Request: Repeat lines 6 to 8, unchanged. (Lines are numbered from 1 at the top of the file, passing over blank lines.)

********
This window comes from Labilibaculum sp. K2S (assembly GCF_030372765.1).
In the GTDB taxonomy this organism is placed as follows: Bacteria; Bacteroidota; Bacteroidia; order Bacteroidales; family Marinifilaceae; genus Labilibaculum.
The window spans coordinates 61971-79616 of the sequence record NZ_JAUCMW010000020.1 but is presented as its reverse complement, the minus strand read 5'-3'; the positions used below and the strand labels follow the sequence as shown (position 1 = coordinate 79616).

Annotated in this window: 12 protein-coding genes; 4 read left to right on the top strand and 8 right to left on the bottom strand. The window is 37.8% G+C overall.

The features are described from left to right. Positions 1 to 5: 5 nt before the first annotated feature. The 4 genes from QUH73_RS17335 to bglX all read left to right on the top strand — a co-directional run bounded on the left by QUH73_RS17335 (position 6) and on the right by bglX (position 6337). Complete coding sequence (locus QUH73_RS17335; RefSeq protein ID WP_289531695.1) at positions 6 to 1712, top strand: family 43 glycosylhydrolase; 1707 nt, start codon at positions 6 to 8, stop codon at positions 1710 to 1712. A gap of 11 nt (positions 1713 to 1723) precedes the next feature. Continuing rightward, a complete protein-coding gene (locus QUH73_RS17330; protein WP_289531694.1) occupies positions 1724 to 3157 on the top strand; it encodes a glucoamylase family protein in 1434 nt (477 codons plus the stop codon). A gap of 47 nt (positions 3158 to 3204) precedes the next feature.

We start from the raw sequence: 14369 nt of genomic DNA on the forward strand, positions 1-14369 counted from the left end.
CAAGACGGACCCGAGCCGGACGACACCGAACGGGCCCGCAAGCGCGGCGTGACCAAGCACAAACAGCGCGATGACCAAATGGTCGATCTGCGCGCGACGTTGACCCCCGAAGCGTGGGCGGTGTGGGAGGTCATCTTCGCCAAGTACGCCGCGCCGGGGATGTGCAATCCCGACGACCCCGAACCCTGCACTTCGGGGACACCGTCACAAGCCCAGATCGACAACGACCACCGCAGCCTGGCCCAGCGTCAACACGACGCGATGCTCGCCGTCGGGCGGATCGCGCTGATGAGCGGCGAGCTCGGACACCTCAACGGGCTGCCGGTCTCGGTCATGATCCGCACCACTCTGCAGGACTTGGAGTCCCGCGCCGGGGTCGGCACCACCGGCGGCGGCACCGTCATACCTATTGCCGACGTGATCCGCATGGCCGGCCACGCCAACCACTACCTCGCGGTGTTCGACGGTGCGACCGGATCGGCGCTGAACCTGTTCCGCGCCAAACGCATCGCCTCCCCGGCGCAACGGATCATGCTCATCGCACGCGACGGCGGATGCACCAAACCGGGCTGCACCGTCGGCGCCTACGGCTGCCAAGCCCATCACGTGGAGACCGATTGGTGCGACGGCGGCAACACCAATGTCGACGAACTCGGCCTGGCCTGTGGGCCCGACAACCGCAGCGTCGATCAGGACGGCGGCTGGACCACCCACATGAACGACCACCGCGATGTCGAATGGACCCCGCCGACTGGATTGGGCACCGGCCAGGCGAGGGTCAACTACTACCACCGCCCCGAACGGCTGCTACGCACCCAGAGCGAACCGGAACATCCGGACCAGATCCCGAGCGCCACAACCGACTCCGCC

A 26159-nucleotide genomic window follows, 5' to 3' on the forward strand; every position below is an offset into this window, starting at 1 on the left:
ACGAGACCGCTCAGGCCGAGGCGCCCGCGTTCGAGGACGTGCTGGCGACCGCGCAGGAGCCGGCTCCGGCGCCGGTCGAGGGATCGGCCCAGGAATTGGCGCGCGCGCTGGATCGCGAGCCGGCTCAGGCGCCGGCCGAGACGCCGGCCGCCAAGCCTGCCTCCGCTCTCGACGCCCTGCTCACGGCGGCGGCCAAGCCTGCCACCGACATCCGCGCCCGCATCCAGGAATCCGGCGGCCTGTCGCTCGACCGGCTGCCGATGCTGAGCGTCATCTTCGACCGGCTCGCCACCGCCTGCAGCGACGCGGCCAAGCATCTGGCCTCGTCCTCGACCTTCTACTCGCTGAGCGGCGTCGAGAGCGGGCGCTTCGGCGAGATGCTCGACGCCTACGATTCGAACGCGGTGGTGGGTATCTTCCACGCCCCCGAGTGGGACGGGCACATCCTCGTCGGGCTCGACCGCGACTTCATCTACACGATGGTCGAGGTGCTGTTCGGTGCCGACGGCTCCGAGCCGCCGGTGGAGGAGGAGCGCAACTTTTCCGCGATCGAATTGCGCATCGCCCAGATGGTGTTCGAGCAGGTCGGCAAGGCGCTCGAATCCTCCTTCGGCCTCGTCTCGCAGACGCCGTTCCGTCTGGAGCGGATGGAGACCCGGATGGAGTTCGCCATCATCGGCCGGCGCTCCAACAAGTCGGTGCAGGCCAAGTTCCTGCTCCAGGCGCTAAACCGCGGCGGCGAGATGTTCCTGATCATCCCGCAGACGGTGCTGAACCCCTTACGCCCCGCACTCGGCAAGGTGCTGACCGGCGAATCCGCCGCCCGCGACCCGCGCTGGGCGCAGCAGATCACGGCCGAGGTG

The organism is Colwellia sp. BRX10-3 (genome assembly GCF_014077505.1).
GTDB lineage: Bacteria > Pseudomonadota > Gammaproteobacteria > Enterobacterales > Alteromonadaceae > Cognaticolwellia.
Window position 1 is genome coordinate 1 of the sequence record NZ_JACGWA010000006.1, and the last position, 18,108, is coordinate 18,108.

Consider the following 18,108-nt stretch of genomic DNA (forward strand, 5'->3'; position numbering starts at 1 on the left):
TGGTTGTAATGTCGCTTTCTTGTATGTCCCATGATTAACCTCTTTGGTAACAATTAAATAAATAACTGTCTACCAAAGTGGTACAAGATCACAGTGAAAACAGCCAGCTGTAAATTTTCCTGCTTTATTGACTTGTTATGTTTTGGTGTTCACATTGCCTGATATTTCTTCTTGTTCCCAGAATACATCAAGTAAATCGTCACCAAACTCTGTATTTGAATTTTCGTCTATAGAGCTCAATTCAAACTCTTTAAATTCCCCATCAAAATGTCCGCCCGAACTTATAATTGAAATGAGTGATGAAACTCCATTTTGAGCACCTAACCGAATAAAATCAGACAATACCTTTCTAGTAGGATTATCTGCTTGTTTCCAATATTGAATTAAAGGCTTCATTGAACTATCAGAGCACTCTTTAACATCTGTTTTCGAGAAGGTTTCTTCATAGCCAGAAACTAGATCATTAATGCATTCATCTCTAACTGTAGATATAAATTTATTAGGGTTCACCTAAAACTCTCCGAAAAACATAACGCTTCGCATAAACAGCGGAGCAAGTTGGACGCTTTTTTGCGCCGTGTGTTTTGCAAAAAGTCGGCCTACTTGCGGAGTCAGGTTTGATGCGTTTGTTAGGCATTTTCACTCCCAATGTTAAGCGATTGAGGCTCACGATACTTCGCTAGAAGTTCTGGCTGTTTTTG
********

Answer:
We start from the raw sequence: 14369 nt of genomic DNA on the forward strand, positions 1-14369 counted from the left end.
CAAGACGGACCCGAGCCGGACGACACCGAACGGGCCCGCAAGCGCGGCGTGACCAAGCACAAACAGCGCGATGACCAAATGGTCGATCTGCGCGCGACGTTGACCCCCGAAGCGTGGGCGGTGTGGGAGGTCATCTTCGCCAAGTACGCCGCGCCGGGGATGTGCAATCCCGACGACCCCGAACCCTGCACTTCGGGGACACCGTCACAAGCCCAGATCGACAACGACCACCGCAGCCTGGCCCAGCGTCAACACGACGCGATGCTCGCCGTCGGGCGGATCGCGCTGATGAGCGGCGAGCTCGGACACCTCAACGGGCTGCCGGTCTCGGTCATGATCCGCACCACTCTGCAGGACTTGGAGTCCCGCGCCGGGGTCGGCACCACCGGCGGCGGCACCGTCATACCTATTGCCGACGTGATCCGCATGGCCGGCCACGCCAACCACTACCTCGCGGTGTTCGACGGTGCGACCGGATCGGCGCTGAACCTGTTCCGCGCCAAACGCATCGCCTCCCCGGCGCAACGGATCATGCTCATCGCACGCGACGGCGGATGCACCAAACCGGGCTGCACCGTCGGCGCCTACGGCTGCCAAGCCCATCACGTGGAGACCGATTGGTGCGACGGCGGCAACACCAATGTCGACGAACTCGGCCTGGCCTGTGGGCCCGACAACCGCAGCGTCGATCAGGACGGCGGCTGGACCACCCACATGAACGACCACCGCGATGTCGAATGGACCCCGCCGACTGGATTGGGCACCGGCCAGGCGAGGGTCAACTACTACCACCGCCCCGAACGGCTGCTACGCACCCAGAGCGAACCGGAACATCCGGACCAGATCCCGAGCGCCACAACCGACTCCGCC

A 26159-nucleotide genomic window follows, 5' to 3' on the forward strand; every position below is an offset into this window, starting at 1 on the left: